Raj Rajaratnam gets 11 years, not 24; illness revealed in court
Raj Rajaratnam is "the modern face of illegal insider trading," said Assistant U.S. Atty. Reed Brodsky. The declaration was made in court Thursday at the historic sentencing of the hedge fund magnate, who was convicted in May on 14 counts of conspiracy and securities fraud.
The 11-year term was the longest sentence ever in an insider-trading case, according to prosecutors, who had sought 19 to 24 years.
But U.S. District Judge Richard J. Holwell explained the lesser sentence, revealing for the first time that Rajaratnam suffered from advanced diabetes and may need a kidney transplant. Holwell also cited Rajaratnam's charitable works.
The sentence, with two years of supervised release, is still part of a recent trend toward longer sentences for insider-trading offenses.
The decision in the case had been closely watched. The founder of the Galleon Group hedge funds was at the center of the recent crackdown on insider trading, the most intensive since the 1980s and the successful prosecutions of Ivan Boesky and Michael Milken.
Rajaratnam sat next to his lawyer during the proceedings and quietly said, "No, thank you," when asked by the judge if he wanted to speak.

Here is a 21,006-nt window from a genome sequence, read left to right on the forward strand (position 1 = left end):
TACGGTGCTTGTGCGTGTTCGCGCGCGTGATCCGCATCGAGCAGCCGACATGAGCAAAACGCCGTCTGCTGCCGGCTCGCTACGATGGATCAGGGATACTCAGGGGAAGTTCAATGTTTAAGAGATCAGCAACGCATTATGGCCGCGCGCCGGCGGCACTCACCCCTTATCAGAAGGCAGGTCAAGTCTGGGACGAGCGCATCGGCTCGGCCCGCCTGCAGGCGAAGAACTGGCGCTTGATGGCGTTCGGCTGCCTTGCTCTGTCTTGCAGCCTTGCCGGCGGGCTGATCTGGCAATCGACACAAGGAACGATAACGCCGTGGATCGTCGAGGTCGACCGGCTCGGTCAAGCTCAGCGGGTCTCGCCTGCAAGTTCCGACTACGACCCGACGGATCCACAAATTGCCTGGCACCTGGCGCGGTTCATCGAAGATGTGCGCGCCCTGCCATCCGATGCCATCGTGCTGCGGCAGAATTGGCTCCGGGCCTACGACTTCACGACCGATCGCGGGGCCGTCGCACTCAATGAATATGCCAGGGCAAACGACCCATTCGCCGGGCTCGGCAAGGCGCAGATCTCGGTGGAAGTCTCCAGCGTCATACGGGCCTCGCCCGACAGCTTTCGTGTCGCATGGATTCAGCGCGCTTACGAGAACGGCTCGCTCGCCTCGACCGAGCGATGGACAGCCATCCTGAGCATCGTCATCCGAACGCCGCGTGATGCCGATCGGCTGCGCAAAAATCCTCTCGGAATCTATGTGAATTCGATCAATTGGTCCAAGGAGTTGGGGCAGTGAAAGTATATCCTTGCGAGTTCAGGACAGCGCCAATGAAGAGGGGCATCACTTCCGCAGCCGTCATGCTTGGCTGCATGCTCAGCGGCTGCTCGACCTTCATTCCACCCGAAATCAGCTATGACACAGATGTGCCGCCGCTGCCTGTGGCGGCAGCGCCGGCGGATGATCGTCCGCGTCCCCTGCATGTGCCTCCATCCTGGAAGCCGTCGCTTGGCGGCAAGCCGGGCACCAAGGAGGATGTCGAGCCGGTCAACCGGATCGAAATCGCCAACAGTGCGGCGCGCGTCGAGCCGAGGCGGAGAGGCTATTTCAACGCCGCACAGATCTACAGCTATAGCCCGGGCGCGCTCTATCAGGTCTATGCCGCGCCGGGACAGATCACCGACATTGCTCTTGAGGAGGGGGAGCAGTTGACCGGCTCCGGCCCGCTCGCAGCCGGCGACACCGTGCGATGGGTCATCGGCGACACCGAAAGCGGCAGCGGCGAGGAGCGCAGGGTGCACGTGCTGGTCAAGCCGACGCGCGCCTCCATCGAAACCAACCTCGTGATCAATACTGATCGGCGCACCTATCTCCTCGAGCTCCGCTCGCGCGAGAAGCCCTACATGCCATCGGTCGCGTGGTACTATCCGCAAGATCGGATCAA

Holwell rejected Rajaratnam's request to be released on bail, pending appeal, and ordered Rajaratnam to report to authorities within 45 days. He also ordered Rajaratnam to pay a $10-million fine.
The judge agreed to recommend that Rajaratnam be put in the medical facilities at Butner Federal Correction Complex in North Carolina, the same prison that houses Bernard Madoff and the former top executives at Adelphia Communications.
Several of Rajaratnam's former employees and colleagues already have been sent to prison in related cases.
The extensive insider-trading probe has charged 49 people since 2009. Among them, Danielle Chiesi, a former beauty queen who received a 30-month prison sentence in July for funneling insider tips to Rajaratnam.
-- Nathaniel Popper and Tiffany Hsu
Photo: Raj Rajaratnam, co-founder of Galleon Group LLC, enters federal court in New York on Thursday. Credit: Peter Foley / Bloomberg